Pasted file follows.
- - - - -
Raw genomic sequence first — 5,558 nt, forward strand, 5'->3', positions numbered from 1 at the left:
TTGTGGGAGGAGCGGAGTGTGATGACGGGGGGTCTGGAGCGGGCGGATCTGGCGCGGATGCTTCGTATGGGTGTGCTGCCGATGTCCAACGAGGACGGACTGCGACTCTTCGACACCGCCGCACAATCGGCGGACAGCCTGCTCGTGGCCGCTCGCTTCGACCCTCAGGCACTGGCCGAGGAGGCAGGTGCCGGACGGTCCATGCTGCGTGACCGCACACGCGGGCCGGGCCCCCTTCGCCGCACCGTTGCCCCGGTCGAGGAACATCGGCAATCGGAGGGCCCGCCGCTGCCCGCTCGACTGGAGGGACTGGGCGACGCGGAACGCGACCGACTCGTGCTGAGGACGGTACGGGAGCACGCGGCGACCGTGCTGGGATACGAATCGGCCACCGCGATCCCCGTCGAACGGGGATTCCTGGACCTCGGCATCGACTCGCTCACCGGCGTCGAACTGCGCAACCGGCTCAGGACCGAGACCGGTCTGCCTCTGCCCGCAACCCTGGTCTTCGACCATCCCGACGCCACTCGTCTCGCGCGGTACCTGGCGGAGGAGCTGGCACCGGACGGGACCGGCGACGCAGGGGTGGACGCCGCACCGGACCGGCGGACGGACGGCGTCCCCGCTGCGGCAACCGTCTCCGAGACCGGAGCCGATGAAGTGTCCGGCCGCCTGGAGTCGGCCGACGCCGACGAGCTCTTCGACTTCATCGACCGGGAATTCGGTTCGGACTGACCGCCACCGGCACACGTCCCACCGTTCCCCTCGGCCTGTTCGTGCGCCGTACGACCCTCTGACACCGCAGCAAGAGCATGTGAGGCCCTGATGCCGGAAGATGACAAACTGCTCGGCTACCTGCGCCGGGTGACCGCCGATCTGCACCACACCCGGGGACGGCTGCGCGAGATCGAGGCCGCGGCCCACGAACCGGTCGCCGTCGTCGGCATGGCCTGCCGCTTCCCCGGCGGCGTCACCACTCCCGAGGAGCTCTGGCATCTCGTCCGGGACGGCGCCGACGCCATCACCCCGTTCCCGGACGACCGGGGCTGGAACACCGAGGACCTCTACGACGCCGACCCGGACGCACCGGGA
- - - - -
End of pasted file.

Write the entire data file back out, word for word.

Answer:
Raw genomic sequence first — 5,558 nt, forward strand, 5'->3', positions numbered from 1 at the left:
TTGTGGGAGGAGCGGAGTGTGATGACGGGGGGTCTGGAGCGGGCGGATCTGGCGCGGATGCTTCGTATGGGTGTGCTGCCGATGTCCAACGAGGACGGACTGCGACTCTTCGACACCGCCGCACAATCGGCGGACAGCCTGCTCGTGGCCGCTCGCTTCGACCCTCAGGCACTGGCCGAGGAGGCAGGTGCCGGACGGTCCATGCTGCGTGACCGCACACGCGGGCCGGGCCCCCTTCGCCGCACCGTTGCCCCGGTCGAGGAACATCGGCAATCGGAGGGCCCGCCGCTGCCCGCTCGACTGGAGGGACTGGGCGACGCGGAACGCGACCGACTCGTGCTGAGGACGGTACGGGAGCACGCGGCGACCGTGCTGGGATACGAATCGGCCACCGCGATCCCCGTCGAACGGGGATTCCTGGACCTCGGCATCGACTCGCTCACCGGCGTCGAACTGCGCAACCGGCTCAGGACCGAGACCGGTCTGCCTCTGCCCGCAACCCTGGTCTTCGACCATCCCGACGCCACTCGTCTCGCGCGGTACCTGGCGGAGGAGCTGGCACCGGACGGGACCGGCGACGCAGGGGTGGACGCCGCACCGGACCGGCGGACGGACGGCGTCCCCGCTGCGGCAACCGTCTCCGAGACCGGAGCCGATGAAGTGTCCGGCCGCCTGGAGTCGGCCGACGCCGACGAGCTCTTCGACTTCATCGACCGGGAATTCGGTTCGGACTGACCGCCACCGGCACACGTCCCACCGTTCCCCTCGGCCTGTTCGTGCGCCGTACGACCCTCTGACACCGCAGCAAGAGCATGTGAGGCCCTGATGCCGGAAGATGACAAACTGCTCGGCTACCTGCGCCGGGTGACCGCCGATCTGCACCACACCCGGGGACGGCTGCGCGAGATCGAGGCCGCGGCCCACGAACCGGTCGCCGTCGTCGGCATGGCCTGCCGCTTCCCCGGCGGCGTCACCACTCCCGAGGAGCTCTGGCATCTCGTCCGGGACGGCGCCGACGCCATCACCCCGTTCCCGGACGACCGGGGCTGGAACACCGAGGACCTCTACGACGCCGACCCGGACGCACCGGGA